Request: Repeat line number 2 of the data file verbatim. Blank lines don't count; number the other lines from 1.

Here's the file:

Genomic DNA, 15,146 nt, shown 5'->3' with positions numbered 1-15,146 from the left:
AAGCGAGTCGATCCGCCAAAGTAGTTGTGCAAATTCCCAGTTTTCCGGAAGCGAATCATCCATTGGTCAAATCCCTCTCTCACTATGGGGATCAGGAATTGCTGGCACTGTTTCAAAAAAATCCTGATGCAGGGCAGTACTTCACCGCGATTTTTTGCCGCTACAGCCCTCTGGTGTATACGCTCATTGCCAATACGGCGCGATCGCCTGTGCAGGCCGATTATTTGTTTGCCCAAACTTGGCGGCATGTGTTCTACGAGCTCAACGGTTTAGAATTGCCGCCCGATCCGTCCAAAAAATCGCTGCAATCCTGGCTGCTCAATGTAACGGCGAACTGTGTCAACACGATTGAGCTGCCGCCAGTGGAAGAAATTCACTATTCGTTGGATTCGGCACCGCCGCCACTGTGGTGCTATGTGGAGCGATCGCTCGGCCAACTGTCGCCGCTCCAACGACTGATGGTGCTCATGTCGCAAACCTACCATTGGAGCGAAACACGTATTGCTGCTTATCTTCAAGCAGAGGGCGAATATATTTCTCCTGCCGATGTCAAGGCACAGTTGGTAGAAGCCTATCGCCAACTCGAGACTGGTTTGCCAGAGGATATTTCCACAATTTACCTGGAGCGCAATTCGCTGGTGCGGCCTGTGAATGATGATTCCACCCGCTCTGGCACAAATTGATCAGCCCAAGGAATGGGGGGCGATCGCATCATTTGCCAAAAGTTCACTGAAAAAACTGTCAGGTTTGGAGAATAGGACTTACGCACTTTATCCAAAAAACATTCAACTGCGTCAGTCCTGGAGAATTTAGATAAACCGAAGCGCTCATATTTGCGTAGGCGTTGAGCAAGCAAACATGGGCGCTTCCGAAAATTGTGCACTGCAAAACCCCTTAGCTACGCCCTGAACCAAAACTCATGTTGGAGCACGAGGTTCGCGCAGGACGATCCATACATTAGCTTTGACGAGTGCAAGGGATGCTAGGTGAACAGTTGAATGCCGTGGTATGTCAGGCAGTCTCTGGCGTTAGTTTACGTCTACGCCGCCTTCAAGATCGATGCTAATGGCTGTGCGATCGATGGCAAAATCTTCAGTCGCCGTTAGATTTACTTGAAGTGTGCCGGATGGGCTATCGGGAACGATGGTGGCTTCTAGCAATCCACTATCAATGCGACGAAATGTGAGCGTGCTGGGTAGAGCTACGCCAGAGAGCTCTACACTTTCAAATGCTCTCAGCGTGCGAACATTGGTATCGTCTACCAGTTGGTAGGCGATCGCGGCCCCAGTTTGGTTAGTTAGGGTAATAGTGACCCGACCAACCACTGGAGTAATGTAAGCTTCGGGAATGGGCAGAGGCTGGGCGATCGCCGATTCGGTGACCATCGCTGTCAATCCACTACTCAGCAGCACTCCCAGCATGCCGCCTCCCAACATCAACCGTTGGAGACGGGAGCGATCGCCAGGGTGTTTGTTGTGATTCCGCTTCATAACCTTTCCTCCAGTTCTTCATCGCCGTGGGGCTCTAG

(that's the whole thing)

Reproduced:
AAGCGAGTCGATCCGCCAAAGTAGTTGTGCAAATTCCCAGTTTTCCGGAAGCGAATCATCCATTGGTCAAATCCCTCTCTCACTATGGGGATCAGGAATTGCTGGCACTGTTTCAAAAAAATCCTGATGCAGGGCAGTACTTCACCGCGATTTTTTGCCGCTACAGCCCTCTGGTGTATACGCTCATTGCCAATACGGCGCGATCGCCTGTGCAGGCCGATTATTTGTTTGCCCAAACTTGGCGGCATGTGTTCTACGAGCTCAACGGTTTAGAATTGCCGCCCGATCCGTCCAAAAAATCGCTGCAATCCTGGCTGCTCAATGTAACGGCGAACTGTGTCAACACGATTGAGCTGCCGCCAGTGGAAGAAATTCACTATTCGTTGGATTCGGCACCGCCGCCACTGTGGTGCTATGTGGAGCGATCGCTCGGCCAACTGTCGCCGCTCCAACGACTGATGGTGCTCATGTCGCAAACCTACCATTGGAGCGAAACACGTATTGCTGCTTATCTTCAAGCAGAGGGCGAATATATTTCTCCTGCCGATGTCAAGGCACAGTTGGTAGAAGCCTATCGCCAACTCGAGACTGGTTTGCCAGAGGATATTTCCACAATTTACCTGGAGCGCAATTCGCTGGTGCGGCCTGTGAATGATGATTCCACCCGCTCTGGCACAAATTGATCAGCCCAAGGAATGGGGGGCGATCGCATCATTTGCCAAAAGTTCACTGAAAAAACTGTCAGGTTTGGAGAATAGGACTTACGCACTTTATCCAAAAAACATTCAACTGCGTCAGTCCTGGAGAATTTAGATAAACCGAAGCGCTCATATTTGCGTAGGCGTTGAGCAAGCAAACATGGGCGCTTCCGAAAATTGTGCACTGCAAAACCCCTTAGCTACGCCCTGAACCAAAACTCATGTTGGAGCACGAGGTTCGCGCAGGACGATCCATACATTAGCTTTGACGAGTGCAAGGGATGCTAGGTGAACAGTTGAATGCCGTGGTATGTCAGGCAGTCTCTGGCGTTAGTTTACGTCTACGCCGCCTTCAAGATCGATGCTAATGGCTGTGCGATCGATGGCAAAATCTTCAGTCGCCGTTAGATTTACTTGAAGTGTGCCGGATGGGCTATCGGGAACGATGGTGGCTTCTAGCAATCCACTATCAATGCGACGAAATGTGAGCGTGCTGGGTAGAGCTACGCCAGAGAGCTCTACACTTTCAAATGCTCTCAGCGTGCGAACATTGGTATCGTCTACCAGTTGGTAGGCGATCGCGGCCCCAGTTTGGTTAGTTAGGGTAATAGTGACCCGACCAACCACTGGAGTAATGTAAGCTTCGGGAATGGGCAGAGGCTGGGCGATCGCCGATTCGGTGACCATCGCTGTCAATCCACTACTCAGCAGCACTCCCAGCATGCCGCCTCCCAACATCAACCGTTGGAGACGGGAGCGATCGCCAGGGTGTTTGTTGTGATTCCGCTTCATAACCTTTCCTCCAGTTCTTCATCGCCGTGGGGCTCTAG